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Goodhue County will ask PUC to reconsider wind permit

By a 4-1 vote, Goodhue County commissioners decided Tuesday that the Minnesota Public Utilities Commission should be asked to reconsider the wind permit it approved for AWA Goodhue Wind in June.

AWA Goodhue Wind received a certificate of need and site permit from the PUC for a 48-turbine wind farm that would be located near Goodhue and Zumbrota, but some citizens have fought the creation of the wind farm from the start.

The permitting process has been drawn out for more than a year and a half, while many wind farms are approved in six to 12 months in Minnesota.

While county commissioners contemplated at their meeting Tuesday the need for reconsideration, they wondered how much more cost this would incur for the county.

"Most of the efforts have already been invested in this. It is a long-term effort," Goodhue County Attorney Stephen Betcher replied, adding that asking for reconsideration would require filing a document. The rest is in the hands of the PUC, including whether the county is granted another opportunity to present an oral argument.

But the county attorney won't be alone in filing for reconsideration. Those who previously filed as interveners -- the Coalition for Sensible Siting, Belle Creek Township and Goodhue Wind Truth -- also have the opportunity to ask for reconsideration, and all three groups are taking advantage of it.

"We are filing a reconsideration with the PUC," Belle Creek Township Board Chair Chad Ryan confirmed. "That is complete and it will be filed on Monday."

Against the rest

Commissioner Dan Rechtzigel was the only one of five commissioners who preferred not to ask for reconsideration.

"I just see this as round two of a battle that's not going to end and is going to get continually more expensive," Rechtzigel said.

He also said that the county needs to recognize that the state legislators are the ones who put the requirement in place that says utility companies need to provide 25 percent of their total electrical generation from renewable sources by 2025.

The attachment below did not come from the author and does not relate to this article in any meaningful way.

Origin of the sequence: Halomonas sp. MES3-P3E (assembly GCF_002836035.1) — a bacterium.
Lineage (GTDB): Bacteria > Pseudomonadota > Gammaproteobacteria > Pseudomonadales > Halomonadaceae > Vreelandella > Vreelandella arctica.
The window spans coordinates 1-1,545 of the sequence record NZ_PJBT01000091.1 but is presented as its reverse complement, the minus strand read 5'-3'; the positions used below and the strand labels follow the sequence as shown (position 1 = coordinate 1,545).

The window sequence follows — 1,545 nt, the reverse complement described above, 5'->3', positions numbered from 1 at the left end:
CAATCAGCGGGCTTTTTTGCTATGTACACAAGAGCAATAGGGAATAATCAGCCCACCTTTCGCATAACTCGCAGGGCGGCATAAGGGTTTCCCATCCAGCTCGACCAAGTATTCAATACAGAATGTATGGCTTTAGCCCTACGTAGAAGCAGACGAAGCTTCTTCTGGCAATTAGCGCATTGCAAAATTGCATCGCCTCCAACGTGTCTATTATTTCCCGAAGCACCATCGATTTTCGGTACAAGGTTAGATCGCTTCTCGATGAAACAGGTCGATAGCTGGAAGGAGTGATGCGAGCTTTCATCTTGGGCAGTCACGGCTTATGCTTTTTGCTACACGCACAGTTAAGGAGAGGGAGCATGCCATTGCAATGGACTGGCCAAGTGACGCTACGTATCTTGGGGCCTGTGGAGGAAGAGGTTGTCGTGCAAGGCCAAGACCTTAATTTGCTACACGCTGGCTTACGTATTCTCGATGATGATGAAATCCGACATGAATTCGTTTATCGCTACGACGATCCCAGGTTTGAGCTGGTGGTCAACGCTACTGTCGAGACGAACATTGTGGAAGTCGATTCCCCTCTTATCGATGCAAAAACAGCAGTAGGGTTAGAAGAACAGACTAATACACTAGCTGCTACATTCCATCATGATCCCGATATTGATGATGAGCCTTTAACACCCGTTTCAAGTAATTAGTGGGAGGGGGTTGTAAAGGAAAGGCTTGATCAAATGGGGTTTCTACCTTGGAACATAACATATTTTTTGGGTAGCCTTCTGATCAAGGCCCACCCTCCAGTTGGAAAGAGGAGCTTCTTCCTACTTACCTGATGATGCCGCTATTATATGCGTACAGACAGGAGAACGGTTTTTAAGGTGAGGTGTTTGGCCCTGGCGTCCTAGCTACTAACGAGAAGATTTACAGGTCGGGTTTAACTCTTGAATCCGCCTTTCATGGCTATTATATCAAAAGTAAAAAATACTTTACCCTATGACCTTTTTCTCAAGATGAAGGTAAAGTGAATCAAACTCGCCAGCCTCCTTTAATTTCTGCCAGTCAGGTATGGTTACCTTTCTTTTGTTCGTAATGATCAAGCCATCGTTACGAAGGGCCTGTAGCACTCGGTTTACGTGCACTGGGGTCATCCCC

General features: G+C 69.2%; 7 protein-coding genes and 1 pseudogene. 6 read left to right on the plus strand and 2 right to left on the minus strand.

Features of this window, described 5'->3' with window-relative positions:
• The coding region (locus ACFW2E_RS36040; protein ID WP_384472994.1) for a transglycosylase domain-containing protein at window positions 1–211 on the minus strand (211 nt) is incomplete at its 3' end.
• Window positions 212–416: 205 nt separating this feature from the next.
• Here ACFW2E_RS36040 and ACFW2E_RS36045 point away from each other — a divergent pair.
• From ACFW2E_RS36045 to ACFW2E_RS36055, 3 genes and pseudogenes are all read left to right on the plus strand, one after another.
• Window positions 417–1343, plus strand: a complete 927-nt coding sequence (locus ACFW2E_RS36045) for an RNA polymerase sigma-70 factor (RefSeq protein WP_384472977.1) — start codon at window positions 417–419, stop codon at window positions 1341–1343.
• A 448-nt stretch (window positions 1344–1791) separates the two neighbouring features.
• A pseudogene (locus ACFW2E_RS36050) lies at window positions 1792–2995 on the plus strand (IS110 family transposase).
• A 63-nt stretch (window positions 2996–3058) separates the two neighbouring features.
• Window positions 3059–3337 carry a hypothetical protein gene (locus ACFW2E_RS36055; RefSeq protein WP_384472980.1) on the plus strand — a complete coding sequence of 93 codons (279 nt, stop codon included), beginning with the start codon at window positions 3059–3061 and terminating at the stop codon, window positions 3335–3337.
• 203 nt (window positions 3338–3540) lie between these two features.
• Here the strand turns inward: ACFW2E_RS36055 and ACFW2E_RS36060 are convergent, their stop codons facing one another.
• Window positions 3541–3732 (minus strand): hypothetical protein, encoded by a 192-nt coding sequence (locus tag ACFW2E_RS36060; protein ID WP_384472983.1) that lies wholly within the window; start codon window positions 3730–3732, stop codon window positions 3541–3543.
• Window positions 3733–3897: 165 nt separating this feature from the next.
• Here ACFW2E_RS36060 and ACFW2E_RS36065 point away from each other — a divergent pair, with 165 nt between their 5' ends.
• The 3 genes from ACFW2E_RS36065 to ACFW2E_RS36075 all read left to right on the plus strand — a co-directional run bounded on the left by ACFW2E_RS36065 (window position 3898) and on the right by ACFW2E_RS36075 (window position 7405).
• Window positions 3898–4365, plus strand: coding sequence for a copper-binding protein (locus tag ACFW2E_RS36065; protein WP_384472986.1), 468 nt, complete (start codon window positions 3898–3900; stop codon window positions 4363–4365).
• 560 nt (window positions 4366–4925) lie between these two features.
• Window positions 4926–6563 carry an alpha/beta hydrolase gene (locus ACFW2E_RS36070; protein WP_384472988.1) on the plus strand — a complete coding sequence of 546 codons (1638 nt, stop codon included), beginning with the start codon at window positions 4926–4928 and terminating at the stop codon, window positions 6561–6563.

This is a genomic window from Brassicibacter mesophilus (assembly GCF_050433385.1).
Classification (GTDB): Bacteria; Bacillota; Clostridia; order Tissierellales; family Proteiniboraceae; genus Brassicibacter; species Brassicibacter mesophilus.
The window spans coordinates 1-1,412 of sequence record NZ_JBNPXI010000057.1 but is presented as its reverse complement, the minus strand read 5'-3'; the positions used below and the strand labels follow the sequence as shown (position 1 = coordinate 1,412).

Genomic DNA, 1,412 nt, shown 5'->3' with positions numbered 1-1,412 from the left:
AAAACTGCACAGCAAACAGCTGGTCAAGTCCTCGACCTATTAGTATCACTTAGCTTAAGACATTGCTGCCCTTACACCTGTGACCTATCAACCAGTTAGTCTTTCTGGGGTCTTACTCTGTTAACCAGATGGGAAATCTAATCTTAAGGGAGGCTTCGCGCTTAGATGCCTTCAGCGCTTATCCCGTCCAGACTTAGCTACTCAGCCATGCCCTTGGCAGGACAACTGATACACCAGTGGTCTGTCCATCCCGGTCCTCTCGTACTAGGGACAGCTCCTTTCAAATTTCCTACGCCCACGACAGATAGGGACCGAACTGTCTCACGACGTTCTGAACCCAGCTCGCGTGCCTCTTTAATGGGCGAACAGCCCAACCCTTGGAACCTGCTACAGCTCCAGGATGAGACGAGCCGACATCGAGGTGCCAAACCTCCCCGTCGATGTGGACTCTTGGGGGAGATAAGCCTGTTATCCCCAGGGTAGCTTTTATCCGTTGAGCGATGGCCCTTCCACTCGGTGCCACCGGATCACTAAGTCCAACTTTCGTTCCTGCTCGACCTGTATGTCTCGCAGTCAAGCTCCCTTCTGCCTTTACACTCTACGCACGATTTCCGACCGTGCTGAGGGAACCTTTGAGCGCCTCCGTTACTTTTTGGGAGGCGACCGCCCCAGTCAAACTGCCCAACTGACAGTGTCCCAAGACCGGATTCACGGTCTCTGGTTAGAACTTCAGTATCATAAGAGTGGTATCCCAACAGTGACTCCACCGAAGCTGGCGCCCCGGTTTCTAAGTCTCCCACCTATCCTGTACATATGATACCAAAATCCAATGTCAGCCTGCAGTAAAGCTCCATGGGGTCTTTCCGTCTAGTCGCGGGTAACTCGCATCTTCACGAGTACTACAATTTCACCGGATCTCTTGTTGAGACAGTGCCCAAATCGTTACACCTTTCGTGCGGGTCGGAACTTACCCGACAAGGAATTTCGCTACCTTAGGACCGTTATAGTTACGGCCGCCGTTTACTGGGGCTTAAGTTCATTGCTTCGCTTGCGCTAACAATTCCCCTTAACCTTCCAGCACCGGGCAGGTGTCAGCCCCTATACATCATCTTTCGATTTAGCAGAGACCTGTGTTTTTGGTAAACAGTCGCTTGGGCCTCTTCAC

"Maybe I don't like the 55 mph speed limit either, but the fact is it's there," he explained. "Whether we like it or not, the state of Minnesota has been given the authority to regulate these. The state is going to do what they want to do."

Although he voted in favor of reconsideration, Commissioner Richard Samuelson hesitated to continue the fight. He said he doesn't think Betcher should go to the PUC with a long list of things to reconsider, but instead simply focus on the 10-rotor diameter setback that the county wants to enforce but which was decreased by the PUC to 6 RD.

Even with narrowing the field of reconsideration, Samuelson was skeptical of how much success the county will have this time around.

"I'm sure that you're going to come back with some news that will require an appeal," Samuelson told Betcher.

If the PUC rejects Betcher's request for reconsideration, he said he will bring the issue back to the County Board and see if it would like to appeal, though that route could get lengthy and expensive.

"It would be a new process as opposed to a continuation of the existing process," the county attorney noted.

Asking for an appeal would include filing a new court case with the Minnesota Appellate Court, providing every document that will be part of the record in that case and being at any hearings the appellate court wanted to have.